Imran-Trump Summit and Self-Defeating Isolationism
In his tweet on Pakistan’s arrest of Hafiz Saeed, calling him the “so-called ‘mastermind’” of the 2008 Mumbai terror attacks, President Trump enraged Indian trolls with the parenthesis and by implying collaboration with Islamabad instead of heaping blame. He successfully walked a tightrope: claiming credit for an anti-terror arrest during election time but without criticizing a fickle ally.
Pakistani government spokespersons are also underlying how important the visit is. But they are more focused on projecting the Prime Minister rather than Pakistan’s strategic objectives. There is little discussion on why this meeting is crucial to Pakistan’s strategic projection of itself as a key regional player. Petty issues are getting more coverage: how the Prime Minister will save money by staying at the ambassador’s residence and by not taking along a large delegation of cronies as former premiers did.
Media and academic commentators are more focused on lamenting the past instead of looking to the future, seeing the IK-Trump summit as a prologue to more strategic trouble for Pakistan than an opportunity. Some Pakistani experts are more focused on how “unpredictable” Washington is as an ally, and how Islamabad needs to be wary of getting blamed again if the latest Afghan peace process fails. These are legitimate concerns and discussing them again is welcome. But in international relations, the past must not stop planners from looking at new opportunities. In the case of Pakistan and the United States, the relationship immensely benefited both nations, and mutual recriminations do not sum up the story.
The public discourse in Pakistan has grown so reclusive, not to use the word isolationist, that it is hard to find commentaries in Pakistan today discussing emerging opportunities for Pak-American cooperation in the wider region of South Asia, Afghanistan, and the Gulf.
This situation is like the 1990s when Pakistan helped the Free World defeat communism but failed to extract strategic benefits from its powerful western allies. Pakistan was positioned at the time to get those benefits, enjoyed tremendous goodwill. All it had to do is ask, prod, and do the legwork.
But Pakistani elites preferred to look inwards and spend the next twenty-five years disengaging from the world at all levels: economically, culturally, and strategically. That was the time China and India liberalized their worldview and achieved big.
This is a good time as ever for Pakistani elites to focus on seizing big international opportunities and not get saddled with the trivial.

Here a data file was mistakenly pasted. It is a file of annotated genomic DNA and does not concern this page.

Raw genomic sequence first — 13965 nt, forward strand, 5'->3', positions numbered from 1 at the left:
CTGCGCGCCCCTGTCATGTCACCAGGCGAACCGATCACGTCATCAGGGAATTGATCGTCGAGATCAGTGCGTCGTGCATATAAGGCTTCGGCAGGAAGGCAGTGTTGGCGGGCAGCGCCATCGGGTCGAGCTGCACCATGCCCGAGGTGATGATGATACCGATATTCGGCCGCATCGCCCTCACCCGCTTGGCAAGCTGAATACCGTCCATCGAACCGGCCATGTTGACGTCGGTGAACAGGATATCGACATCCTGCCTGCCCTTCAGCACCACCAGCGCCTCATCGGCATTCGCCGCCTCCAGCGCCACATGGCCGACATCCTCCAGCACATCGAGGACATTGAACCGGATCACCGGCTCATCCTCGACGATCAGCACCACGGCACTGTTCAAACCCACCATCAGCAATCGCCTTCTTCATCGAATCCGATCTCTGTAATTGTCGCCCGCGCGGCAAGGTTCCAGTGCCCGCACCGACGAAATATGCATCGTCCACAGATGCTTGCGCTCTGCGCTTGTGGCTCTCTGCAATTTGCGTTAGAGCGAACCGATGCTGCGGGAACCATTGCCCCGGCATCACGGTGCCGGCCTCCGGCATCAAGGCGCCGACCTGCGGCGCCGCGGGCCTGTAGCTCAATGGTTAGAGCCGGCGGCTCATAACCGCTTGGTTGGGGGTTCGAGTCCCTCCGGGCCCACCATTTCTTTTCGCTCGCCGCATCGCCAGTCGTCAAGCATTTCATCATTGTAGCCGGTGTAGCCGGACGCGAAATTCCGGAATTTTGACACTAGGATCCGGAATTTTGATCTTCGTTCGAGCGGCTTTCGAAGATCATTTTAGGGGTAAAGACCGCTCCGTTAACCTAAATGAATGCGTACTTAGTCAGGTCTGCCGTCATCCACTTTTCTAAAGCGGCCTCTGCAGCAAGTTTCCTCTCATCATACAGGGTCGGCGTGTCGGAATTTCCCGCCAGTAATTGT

Since January 2018, Daily Pakistan Global allowed this column to explore emerging opportunities in Pakistan-US relations under President Trump. Over the past eighteen months, I have explored some bold ideas in this relationship that are missing from the public discourse in Pakistan:
1. January 2018: Does Pakistan Want America Defeated in Pakistan? The argument was: No. An American defeat in Afghanistan does not suit Pakistan’s long-term strategic interests.
2. May 2018: America and Pakistan’s Joint Defeat in Afghanistan. Quote: “America and Pakistan are staring in the face of a joint defeat in Afghanistan. Their diplomats and soldiers are exhausted. Russia, India, and Iran are consolidating their positions in Afghanistan. Dozens of Afghan officials, spooks, and warlords are milking the Americans and Pakistanis for dollars and benefits while double gaming them with Moscow, New Delhi, and Tehran.”
3. May 2019: A Pakistani Strategic Opportunity in Iran Crisis. Quote: “International pressure on Iran is also a good time to try to effect change in Tehran’s policies on Pakistan and possibly in the wider region. For Islamabad, of special interest is Tehran’s open alliance with India’s plans to contain and encircle Pakistan and fail the CPEC/Gwadar project. So, the American pressure campaign on Iran helps Pakistan in some ways to pursue its interests.”
4. July 2019: Is Gwadar Attack Linked to Gulf Tensions? Quote: “April and May have seen three major attacks in and around the Strait of Hormuz targeting Pakistani, Emirati, and Saudi interests. All these attacks were military-level operations, impeccably executed.”
Pakistani policy on ties with the United States today requires the entrepreneurship we have shown in the 1960s and again in the 1980s when we worked on and lobbied for our joint interests.
We need some optimism and confidence. Negativity may blind us to emerging opportunities. Why enter big international politics with displays of trepidation and insecurity? Playing big entails challenges and opportunities. Pakistan deftly played this game once. Trouble came when we withdrew and isolated ourselves thanks to a limited vision in the 1990s.
The limited and isolationist leadership of the 1990s failed Pakistan internationally and was unable to benefit from our immense role in the triumph of the Free World over communism. That mistake must not be repeated.
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